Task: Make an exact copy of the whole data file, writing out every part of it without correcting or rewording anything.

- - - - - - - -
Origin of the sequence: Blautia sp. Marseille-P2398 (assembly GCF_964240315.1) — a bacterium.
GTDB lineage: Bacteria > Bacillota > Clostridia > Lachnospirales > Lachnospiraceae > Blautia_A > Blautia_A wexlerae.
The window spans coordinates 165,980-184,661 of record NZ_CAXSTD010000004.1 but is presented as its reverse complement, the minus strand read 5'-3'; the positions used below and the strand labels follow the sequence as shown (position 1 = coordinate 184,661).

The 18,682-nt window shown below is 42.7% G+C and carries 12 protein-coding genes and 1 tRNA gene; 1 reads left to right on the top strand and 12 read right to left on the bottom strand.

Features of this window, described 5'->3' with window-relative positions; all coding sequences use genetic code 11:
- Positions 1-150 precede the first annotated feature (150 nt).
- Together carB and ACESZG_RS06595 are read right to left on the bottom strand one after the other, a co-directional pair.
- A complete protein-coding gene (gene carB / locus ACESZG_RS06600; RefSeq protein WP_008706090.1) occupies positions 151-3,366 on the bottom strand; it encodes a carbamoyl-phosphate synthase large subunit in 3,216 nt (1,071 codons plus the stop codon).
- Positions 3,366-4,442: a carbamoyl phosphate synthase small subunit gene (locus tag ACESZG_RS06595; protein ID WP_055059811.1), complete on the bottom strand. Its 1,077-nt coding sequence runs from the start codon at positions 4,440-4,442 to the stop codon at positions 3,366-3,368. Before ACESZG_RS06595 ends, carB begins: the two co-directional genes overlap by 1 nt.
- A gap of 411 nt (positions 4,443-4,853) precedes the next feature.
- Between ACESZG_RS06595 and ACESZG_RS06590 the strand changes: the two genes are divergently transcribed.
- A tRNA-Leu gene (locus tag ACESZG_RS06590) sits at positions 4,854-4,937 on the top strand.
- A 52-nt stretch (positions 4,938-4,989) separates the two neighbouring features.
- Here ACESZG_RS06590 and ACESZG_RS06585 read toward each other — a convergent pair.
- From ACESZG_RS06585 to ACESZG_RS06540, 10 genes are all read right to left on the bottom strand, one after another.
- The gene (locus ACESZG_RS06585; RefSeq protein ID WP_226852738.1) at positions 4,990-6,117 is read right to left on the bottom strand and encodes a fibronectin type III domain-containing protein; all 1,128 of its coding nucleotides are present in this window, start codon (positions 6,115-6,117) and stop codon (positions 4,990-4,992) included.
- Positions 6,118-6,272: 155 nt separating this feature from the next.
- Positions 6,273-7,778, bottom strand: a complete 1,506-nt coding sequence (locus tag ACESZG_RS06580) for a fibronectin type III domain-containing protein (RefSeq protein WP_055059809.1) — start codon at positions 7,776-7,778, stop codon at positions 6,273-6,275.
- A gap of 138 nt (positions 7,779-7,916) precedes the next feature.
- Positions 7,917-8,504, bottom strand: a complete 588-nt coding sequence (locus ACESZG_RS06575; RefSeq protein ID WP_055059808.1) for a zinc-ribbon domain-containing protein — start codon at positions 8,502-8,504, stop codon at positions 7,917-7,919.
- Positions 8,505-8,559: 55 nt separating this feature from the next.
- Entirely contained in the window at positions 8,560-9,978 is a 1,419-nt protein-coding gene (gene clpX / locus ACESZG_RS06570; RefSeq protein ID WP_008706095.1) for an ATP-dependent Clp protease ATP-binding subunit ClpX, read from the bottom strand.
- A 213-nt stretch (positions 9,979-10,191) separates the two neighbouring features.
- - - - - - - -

Origin of the sequence: Blautia sp. Marseille-P2398 (assembly GCF_964240315.1) — a bacterium.
GTDB lineage: Bacteria > Bacillota > Clostridia > Lachnospirales > Lachnospiraceae > Blautia_A > Blautia_A wexlerae.
The window spans coordinates 165,980-184,661 of record NZ_CAXSTD010000004.1 but is presented as its reverse complement, the minus strand read 5'-3'; the positions used below and the strand labels follow the sequence as shown (position 1 = coordinate 184,661).

The 18,682-nt window shown below is 42.7% G+C and carries 12 protein-coding genes and 1 tRNA gene; 1 reads left to right on the top strand and 12 read right to left on the bottom strand.

Features of this window, described 5'->3' with window-relative positions; all coding sequences use genetic code 11:
- Positions 1-150 precede the first annotated feature (150 nt).
- Together carB and ACESZG_RS06595 are read right to left on the bottom strand one after the other, a co-directional pair.
- A complete protein-coding gene (gene carB / locus ACESZG_RS06600; RefSeq protein WP_008706090.1) occupies positions 151-3,366 on the bottom strand; it encodes a carbamoyl-phosphate synthase large subunit in 3,216 nt (1,071 codons plus the stop codon).
- Positions 3,366-4,442: a carbamoyl phosphate synthase small subunit gene (locus tag ACESZG_RS06595; protein ID WP_055059811.1), complete on the bottom strand. Its 1,077-nt coding sequence runs from the start codon at positions 4,440-4,442 to the stop codon at positions 3,366-3,368. Before ACESZG_RS06595 ends, carB begins: the two co-directional genes overlap by 1 nt.
- A gap of 411 nt (positions 4,443-4,853) precedes the next feature.
- Between ACESZG_RS06595 and ACESZG_RS06590 the strand changes: the two genes are divergently transcribed.
- A tRNA-Leu gene (locus tag ACESZG_RS06590) sits at positions 4,854-4,937 on the top strand.
- A 52-nt stretch (positions 4,938-4,989) separates the two neighbouring features.
- Here ACESZG_RS06590 and ACESZG_RS06585 read toward each other — a convergent pair.
- From ACESZG_RS06585 to ACESZG_RS06540, 10 genes are all read right to left on the bottom strand, one after another.
- The gene (locus ACESZG_RS06585; RefSeq protein ID WP_226852738.1) at positions 4,990-6,117 is read right to left on the bottom strand and encodes a fibronectin type III domain-containing protein; all 1,128 of its coding nucleotides are present in this window, start codon (positions 6,115-6,117) and stop codon (positions 4,990-4,992) included.
- Positions 6,118-6,272: 155 nt separating this feature from the next.
- Positions 6,273-7,778, bottom strand: a complete 1,506-nt coding sequence (locus tag ACESZG_RS06580) for a fibronectin type III domain-containing protein (RefSeq protein WP_055059809.1) — start codon at positions 7,776-7,778, stop codon at positions 6,273-6,275.
- A gap of 138 nt (positions 7,779-7,916) precedes the next feature.
- Positions 7,917-8,504, bottom strand: a complete 588-nt coding sequence (locus ACESZG_RS06575; RefSeq protein ID WP_055059808.1) for a zinc-ribbon domain-containing protein — start codon at positions 8,502-8,504, stop codon at positions 7,917-7,919.
- Positions 8,505-8,559: 55 nt separating this feature from the next.
- Entirely contained in the window at positions 8,560-9,978 is a 1,419-nt protein-coding gene (gene clpX / locus ACESZG_RS06570; RefSeq protein ID WP_008706095.1) for an ATP-dependent Clp protease ATP-binding subunit ClpX, read from the bottom strand.
- A 213-nt stretch (positions 9,979-10,191) separates the two neighbouring features.